Religion and dogma can motivate violence in many ways. It can create a focus for a tribal identity that creates in-sympathies and out-aggressions; the Us/Them divide that can famously lead to dehumanising characterisations and violence. The other is the direct command from that dogma or religion to seek out violence against other people. The differences here are profound: whereas anything may precipitate tribalism, commands are identifying of that dogma.
Dogma can be anthing: nationalism and political ideologies to religions and beliefs. The political ideology of the Third Reich, for example, was more than just a case of tribalism; Nazism specifically commanded killing. No one seems to doubt it was more than just tribalism that lead to the Holocaust. Somehow, a specific and violent idea was sold to the masses. Patriotism and tribalism, no doubt, played a role, but it is clearly more than just that.
The Burmese Buddhist monks who are attacking and killing Muslims are not motivated by the dogma of there spiritual belief. That violence is tribally lead (although the conflict is fuelled by economic worries as well). And that doesn’t seem too complicated to cogitate on.
However, this distinction has been forgotten by people trying to score cheap political points after the triple homicide in Chapel Hill. The gunman, Craig Hicks, was an atheist. He shot three young Muslims. In the first moments it appeared to be over a parking dispute, and I’m not convinced that had nothing to do with it. Perhaps Hicks had precipitated a tribalism around his identity as an atheist that afforded him the ability to dehumanise Deah Shaddy Barakat, Yusor Mohammad Abu-Salha and Razan Mohammad Abu-Salha. That meant that something as minor as a parking dispute could escalate in his head to this level. Or perhaps he was just mentally ill. I have found no evidence of a psychiatric report yet. Or perhaps all of these are factors.
However, many commentators have taken to their blogs to intentionally forget the distinction between direct dogmatic commands and tribalism or mental illness. The argument is that this murder is somehow a symptom of modern atheism and the perception of Islamophobia. This seems to be a misunderstanding.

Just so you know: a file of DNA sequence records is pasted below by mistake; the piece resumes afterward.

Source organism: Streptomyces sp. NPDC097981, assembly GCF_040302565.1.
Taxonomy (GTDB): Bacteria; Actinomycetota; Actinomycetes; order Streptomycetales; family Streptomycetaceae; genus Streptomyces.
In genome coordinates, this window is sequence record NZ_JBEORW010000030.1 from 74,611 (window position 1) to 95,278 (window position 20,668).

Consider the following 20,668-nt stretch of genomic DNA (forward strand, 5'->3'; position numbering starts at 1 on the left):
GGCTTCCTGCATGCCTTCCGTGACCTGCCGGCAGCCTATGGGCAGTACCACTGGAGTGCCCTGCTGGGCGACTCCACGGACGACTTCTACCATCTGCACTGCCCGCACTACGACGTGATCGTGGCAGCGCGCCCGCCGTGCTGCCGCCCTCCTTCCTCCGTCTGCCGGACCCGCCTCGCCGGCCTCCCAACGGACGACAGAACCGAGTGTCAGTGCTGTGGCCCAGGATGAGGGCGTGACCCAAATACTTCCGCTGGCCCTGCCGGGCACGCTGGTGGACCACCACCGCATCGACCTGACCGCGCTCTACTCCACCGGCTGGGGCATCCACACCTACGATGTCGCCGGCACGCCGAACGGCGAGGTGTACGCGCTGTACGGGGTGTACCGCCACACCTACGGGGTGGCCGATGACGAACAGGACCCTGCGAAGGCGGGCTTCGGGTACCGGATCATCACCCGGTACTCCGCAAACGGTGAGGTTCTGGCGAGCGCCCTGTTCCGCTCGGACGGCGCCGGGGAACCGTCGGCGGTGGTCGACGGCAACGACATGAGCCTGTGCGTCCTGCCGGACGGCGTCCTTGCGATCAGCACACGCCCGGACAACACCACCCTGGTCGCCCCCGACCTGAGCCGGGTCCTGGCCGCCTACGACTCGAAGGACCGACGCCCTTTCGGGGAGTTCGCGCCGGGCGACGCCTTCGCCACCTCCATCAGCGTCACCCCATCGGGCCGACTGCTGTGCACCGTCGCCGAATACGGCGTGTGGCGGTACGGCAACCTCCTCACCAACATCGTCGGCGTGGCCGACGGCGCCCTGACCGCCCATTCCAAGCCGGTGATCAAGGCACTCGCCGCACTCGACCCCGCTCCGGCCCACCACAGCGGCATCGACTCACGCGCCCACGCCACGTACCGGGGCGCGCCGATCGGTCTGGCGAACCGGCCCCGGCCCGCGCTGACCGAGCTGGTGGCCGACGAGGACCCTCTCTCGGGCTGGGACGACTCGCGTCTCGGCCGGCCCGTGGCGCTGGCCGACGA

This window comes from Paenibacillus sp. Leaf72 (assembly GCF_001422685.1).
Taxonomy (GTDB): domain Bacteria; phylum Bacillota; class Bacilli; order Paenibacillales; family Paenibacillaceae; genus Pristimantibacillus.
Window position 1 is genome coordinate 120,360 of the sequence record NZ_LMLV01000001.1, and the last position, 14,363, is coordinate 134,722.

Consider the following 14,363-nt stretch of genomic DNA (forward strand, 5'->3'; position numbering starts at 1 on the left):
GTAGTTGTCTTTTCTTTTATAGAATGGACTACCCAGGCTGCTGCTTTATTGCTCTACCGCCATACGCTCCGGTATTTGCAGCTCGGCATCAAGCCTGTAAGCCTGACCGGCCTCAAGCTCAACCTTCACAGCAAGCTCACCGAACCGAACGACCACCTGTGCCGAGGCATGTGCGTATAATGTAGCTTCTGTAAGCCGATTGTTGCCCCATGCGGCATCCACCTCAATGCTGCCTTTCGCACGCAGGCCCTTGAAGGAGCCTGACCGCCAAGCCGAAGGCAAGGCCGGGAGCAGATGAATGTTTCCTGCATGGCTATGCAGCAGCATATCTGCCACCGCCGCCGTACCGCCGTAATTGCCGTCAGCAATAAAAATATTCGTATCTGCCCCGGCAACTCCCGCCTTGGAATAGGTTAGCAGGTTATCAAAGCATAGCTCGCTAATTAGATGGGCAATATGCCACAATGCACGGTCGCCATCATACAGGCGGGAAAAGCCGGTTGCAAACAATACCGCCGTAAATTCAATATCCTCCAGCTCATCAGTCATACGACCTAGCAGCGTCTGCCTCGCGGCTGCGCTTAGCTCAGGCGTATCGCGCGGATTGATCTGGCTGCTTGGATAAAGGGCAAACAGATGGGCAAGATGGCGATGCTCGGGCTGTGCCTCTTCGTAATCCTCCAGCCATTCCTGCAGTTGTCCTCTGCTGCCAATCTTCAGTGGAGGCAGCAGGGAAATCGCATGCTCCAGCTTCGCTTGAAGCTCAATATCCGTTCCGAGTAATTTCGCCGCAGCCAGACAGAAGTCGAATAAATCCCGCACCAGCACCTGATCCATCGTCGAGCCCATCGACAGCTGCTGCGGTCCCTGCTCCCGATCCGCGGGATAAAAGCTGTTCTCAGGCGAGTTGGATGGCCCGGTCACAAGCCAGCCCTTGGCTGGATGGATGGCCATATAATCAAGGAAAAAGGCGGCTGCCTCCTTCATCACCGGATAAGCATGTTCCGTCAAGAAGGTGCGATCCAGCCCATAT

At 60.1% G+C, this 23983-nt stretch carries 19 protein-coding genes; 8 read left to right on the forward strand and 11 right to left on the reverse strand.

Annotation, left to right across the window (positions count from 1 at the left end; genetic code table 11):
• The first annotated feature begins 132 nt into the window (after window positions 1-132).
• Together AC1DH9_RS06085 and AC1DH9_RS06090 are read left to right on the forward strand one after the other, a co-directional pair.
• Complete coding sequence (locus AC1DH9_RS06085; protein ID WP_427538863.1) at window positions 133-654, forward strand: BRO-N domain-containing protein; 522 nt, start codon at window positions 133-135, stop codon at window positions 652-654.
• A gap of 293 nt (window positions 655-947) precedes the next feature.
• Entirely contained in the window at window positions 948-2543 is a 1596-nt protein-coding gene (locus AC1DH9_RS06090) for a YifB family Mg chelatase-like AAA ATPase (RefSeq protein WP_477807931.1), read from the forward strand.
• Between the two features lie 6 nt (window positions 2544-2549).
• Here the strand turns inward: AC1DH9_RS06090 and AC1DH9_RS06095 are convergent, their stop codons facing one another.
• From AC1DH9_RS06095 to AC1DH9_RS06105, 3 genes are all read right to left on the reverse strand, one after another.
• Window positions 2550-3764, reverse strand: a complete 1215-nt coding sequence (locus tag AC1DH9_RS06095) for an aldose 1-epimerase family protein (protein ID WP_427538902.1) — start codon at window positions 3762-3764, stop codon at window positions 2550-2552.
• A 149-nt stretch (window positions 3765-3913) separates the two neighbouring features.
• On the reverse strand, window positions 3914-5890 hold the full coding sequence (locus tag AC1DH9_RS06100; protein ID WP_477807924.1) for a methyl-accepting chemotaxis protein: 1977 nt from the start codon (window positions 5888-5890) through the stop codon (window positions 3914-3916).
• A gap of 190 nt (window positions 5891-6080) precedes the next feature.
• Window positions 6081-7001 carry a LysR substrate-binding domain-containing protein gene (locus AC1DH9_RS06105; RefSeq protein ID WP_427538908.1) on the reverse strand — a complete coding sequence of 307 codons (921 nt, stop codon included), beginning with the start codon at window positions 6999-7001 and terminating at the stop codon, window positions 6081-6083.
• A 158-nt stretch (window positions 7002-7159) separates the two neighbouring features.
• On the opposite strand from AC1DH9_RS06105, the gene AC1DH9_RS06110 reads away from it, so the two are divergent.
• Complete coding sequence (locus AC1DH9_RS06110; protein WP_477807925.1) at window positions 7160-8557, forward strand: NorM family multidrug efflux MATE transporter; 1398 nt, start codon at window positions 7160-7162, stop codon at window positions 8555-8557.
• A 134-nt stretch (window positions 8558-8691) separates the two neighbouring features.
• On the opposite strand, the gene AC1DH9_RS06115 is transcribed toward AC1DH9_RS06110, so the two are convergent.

Modern atheism has no dogma, although atheists do often argue that religions are detrimental to progress. In recent times, Islam as been a specific target for that argument, no least because of the presence of Islam in terror attacks, the attempts to circumvent free speech and violence. Atheists, as well as Christians and other Muslims, have been critical of these actions. These actions are directly commanded in the Koran. Therefore, to address the issue of the action, people have been critical of the ideas in the Koran (and thus in Islam). This has been perceived as Islamophobia. Despite the presence of Christians and Muslims in the voice against the aggressive actions in the name of Islam, atheists seem to receive this label of Islamophobia disproportionately. But the point is that this voice is against a particular type of motivator to violence: directly from a teaching from dogma.
No such thing exists in atheism. Atheism doesn’t have a core, like dogmas do. We don’t have texts of Immams. We’re not ‘bad atheists‘ if we haven’t read The Selfish Gene or fail to adopt Sam Harris’ Moral Landscape. There is no sentence or paragraph that is defining of atheism that can lead to what Craig Hicks did. The same cannot be said for Christianity or Islam.
When people who identify as atheists claim that Hicks’ actions have nothing to do with atheism, they are correct. When a Muslim says that ISIS do not represent the actual texts of Islam, they are not. I have no doubt the only things that can lead the members of ISIS to actually obey their Koran are tribalism and mental illness, but they are still obeying the Koran, which provokes and fosters such tribalism.
[Edited 22/02/2015 to acknowledge that atheists are not the sole recipients of the slanderous “Islamophobia” label]